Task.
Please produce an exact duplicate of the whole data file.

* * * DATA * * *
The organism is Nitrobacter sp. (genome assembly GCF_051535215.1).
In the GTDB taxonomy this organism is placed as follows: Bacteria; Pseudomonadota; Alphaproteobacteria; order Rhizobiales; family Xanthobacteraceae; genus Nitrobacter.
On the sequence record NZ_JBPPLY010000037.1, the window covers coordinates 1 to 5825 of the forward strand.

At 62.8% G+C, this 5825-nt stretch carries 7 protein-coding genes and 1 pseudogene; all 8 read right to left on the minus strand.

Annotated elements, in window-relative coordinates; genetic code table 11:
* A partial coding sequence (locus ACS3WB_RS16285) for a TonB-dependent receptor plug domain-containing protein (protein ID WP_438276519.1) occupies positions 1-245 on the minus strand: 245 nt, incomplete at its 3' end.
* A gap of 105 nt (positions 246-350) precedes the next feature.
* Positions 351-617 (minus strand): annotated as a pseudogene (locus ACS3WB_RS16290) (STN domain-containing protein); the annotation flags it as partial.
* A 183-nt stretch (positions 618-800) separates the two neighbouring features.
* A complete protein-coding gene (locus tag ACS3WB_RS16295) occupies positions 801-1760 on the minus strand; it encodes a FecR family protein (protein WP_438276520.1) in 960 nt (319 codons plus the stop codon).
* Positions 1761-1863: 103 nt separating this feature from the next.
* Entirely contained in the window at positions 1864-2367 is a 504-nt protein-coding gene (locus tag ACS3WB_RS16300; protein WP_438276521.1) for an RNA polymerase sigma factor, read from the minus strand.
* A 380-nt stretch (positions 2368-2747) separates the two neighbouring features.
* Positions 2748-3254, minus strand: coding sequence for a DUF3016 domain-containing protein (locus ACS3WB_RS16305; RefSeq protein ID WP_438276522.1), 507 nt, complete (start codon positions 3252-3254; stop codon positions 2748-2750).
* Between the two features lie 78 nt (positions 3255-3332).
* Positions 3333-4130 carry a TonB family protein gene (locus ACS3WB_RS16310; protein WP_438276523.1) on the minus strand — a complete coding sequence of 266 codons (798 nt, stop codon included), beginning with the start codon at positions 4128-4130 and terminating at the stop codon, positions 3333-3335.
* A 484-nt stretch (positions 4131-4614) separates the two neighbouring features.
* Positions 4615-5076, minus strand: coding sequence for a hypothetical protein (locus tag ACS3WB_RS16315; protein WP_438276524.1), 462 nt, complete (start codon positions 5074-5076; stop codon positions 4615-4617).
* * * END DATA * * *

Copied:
The organism is Nitrobacter sp. (genome assembly GCF_051535215.1).
In the GTDB taxonomy this organism is placed as follows: Bacteria; Pseudomonadota; Alphaproteobacteria; order Rhizobiales; family Xanthobacteraceae; genus Nitrobacter.
On the sequence record NZ_JBPPLY010000037.1, the window covers coordinates 1 to 5825 of the forward strand.

At 62.8% G+C, this 5825-nt stretch carries 7 protein-coding genes and 1 pseudogene; all 8 read right to left on the minus strand.

Annotated elements, in window-relative coordinates; genetic code table 11:
* A partial coding sequence (locus ACS3WB_RS16285) for a TonB-dependent receptor plug domain-containing protein (protein ID WP_438276519.1) occupies positions 1-245 on the minus strand: 245 nt, incomplete at its 3' end.
* A gap of 105 nt (positions 246-350) precedes the next feature.
* Positions 351-617 (minus strand): annotated as a pseudogene (locus ACS3WB_RS16290) (STN domain-containing protein); the annotation flags it as partial.
* A 183-nt stretch (positions 618-800) separates the two neighbouring features.
* A complete protein-coding gene (locus tag ACS3WB_RS16295) occupies positions 801-1760 on the minus strand; it encodes a FecR family protein (protein WP_438276520.1) in 960 nt (319 codons plus the stop codon).
* Positions 1761-1863: 103 nt separating this feature from the next.
* Entirely contained in the window at positions 1864-2367 is a 504-nt protein-coding gene (locus tag ACS3WB_RS16300; protein WP_438276521.1) for an RNA polymerase sigma factor, read from the minus strand.
* A 380-nt stretch (positions 2368-2747) separates the two neighbouring features.
* Positions 2748-3254, minus strand: coding sequence for a DUF3016 domain-containing protein (locus ACS3WB_RS16305; RefSeq protein ID WP_438276522.1), 507 nt, complete (start codon positions 3252-3254; stop codon positions 2748-2750).
* Between the two features lie 78 nt (positions 3255-3332).
* Positions 3333-4130 carry a TonB family protein gene (locus ACS3WB_RS16310; protein WP_438276523.1) on the minus strand — a complete coding sequence of 266 codons (798 nt, stop codon included), beginning with the start codon at positions 4128-4130 and terminating at the stop codon, positions 3333-3335.
* A 484-nt stretch (positions 4131-4614) separates the two neighbouring features.
* Positions 4615-5076, minus strand: coding sequence for a hypothetical protein (locus tag ACS3WB_RS16315; protein WP_438276524.1), 462 nt, complete (start codon positions 5074-5076; stop codon positions 4615-4617).